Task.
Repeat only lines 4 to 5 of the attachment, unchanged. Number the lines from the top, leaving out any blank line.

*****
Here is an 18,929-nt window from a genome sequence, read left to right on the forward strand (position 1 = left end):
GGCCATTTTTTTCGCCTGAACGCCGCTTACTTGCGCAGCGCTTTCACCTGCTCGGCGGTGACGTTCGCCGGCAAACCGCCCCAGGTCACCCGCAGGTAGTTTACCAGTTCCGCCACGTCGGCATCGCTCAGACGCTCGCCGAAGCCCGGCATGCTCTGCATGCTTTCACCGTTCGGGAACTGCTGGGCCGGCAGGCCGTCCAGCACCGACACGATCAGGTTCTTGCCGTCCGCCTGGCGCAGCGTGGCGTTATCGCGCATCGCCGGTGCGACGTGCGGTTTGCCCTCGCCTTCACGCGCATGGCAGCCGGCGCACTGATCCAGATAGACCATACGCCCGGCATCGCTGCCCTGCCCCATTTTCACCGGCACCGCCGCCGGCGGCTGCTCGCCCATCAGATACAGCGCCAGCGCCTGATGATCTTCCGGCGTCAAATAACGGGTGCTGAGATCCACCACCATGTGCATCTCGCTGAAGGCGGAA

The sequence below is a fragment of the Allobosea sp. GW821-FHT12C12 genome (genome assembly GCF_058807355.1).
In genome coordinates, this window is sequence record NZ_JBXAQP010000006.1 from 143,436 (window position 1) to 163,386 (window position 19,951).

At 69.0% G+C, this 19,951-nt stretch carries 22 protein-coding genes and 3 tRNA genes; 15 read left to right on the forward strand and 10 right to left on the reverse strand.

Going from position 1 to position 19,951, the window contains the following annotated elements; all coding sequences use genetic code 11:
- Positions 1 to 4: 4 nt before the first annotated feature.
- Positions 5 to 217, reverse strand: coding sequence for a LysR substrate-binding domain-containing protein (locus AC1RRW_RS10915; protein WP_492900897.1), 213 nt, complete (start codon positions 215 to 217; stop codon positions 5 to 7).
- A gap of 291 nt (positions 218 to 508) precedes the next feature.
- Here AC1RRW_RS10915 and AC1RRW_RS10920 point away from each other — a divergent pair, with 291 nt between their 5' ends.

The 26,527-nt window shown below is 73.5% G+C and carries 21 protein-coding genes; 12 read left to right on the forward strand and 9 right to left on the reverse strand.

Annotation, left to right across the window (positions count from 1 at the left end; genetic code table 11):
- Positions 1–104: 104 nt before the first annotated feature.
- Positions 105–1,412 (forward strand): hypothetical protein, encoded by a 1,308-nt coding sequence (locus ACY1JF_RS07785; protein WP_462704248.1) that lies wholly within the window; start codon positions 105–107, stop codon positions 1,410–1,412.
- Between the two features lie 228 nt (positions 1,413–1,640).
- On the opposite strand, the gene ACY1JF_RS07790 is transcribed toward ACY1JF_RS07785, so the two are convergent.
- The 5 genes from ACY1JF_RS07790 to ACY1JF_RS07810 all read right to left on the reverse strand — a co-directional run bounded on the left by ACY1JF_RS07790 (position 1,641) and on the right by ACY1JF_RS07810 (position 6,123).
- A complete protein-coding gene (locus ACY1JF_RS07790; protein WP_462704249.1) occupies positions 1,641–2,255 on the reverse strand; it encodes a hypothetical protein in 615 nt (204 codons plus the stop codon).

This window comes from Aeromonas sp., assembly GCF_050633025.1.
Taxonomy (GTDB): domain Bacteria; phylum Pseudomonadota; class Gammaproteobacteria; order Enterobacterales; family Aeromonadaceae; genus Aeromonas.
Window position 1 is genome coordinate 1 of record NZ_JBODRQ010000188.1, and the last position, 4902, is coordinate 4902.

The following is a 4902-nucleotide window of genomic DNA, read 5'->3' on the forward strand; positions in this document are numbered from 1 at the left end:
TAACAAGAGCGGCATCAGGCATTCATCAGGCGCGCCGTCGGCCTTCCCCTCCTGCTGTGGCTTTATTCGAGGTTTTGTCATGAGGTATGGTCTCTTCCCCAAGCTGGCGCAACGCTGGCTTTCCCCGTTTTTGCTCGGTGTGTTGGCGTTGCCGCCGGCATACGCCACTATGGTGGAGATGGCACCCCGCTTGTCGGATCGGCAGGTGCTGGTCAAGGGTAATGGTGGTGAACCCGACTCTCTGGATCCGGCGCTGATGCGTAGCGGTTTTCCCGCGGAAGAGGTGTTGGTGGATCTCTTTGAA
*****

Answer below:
In genome coordinates, this window is sequence record NZ_JBXAQP010000006.1 from 143,436 (window position 1) to 163,386 (window position 19,951).

At 69.0% G+C, this 19,951-nt stretch carries 22 protein-coding genes and 3 tRNA genes; 15 read left to right on the forward strand and 10 right to left on the reverse strand.